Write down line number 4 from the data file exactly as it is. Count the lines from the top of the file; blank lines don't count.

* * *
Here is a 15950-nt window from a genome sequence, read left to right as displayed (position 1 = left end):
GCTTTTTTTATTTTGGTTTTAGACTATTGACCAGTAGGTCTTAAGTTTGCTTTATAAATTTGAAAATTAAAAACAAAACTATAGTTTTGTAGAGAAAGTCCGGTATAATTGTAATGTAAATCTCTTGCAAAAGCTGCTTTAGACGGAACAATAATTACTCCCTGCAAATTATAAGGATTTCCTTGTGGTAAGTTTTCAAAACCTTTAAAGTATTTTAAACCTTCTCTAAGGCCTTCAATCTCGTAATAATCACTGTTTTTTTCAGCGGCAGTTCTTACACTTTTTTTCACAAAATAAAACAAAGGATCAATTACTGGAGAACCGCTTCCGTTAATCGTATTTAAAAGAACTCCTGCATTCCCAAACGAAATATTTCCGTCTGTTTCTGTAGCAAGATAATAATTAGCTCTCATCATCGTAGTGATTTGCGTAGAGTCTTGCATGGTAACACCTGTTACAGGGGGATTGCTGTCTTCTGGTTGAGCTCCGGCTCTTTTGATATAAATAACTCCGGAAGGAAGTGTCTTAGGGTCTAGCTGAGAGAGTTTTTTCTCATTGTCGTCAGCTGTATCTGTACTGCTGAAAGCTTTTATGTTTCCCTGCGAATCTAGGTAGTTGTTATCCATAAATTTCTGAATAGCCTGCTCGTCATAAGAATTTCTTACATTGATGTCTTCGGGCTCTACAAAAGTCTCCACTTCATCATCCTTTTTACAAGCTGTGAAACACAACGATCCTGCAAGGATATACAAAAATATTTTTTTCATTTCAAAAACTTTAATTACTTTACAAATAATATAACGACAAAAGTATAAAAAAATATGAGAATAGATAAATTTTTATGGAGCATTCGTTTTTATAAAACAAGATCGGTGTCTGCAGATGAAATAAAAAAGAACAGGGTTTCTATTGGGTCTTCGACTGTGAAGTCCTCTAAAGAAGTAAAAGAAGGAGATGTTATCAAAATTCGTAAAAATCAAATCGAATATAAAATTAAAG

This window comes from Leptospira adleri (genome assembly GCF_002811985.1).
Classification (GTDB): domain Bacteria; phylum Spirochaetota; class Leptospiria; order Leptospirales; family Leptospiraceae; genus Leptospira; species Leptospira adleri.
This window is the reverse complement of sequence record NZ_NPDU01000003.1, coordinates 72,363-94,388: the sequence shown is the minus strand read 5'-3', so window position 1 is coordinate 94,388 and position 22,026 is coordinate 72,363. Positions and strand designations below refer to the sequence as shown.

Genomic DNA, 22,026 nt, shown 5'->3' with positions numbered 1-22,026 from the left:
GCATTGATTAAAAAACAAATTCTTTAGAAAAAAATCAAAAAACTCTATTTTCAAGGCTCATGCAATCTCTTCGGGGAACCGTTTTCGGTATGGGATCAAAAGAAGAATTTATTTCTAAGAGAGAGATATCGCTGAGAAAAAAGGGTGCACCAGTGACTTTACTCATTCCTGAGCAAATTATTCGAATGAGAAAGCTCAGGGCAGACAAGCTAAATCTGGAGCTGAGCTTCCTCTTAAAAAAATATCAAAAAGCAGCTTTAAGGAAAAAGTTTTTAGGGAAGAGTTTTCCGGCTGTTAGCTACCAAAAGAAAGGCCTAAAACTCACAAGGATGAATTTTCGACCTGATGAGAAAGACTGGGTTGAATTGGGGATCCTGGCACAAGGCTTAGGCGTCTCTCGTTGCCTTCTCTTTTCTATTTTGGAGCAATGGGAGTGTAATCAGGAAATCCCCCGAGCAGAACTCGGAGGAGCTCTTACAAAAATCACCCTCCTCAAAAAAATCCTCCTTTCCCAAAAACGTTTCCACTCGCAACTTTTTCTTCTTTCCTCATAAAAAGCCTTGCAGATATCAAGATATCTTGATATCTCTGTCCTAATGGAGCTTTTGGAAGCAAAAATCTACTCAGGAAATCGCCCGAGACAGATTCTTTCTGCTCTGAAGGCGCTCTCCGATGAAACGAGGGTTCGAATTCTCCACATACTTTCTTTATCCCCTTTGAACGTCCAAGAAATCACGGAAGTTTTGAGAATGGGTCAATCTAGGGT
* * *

Classification (GTDB): domain Bacteria; phylum Spirochaetota; class Leptospiria; order Leptospirales; family Leptospiraceae; genus Leptospira; species Leptospira adleri.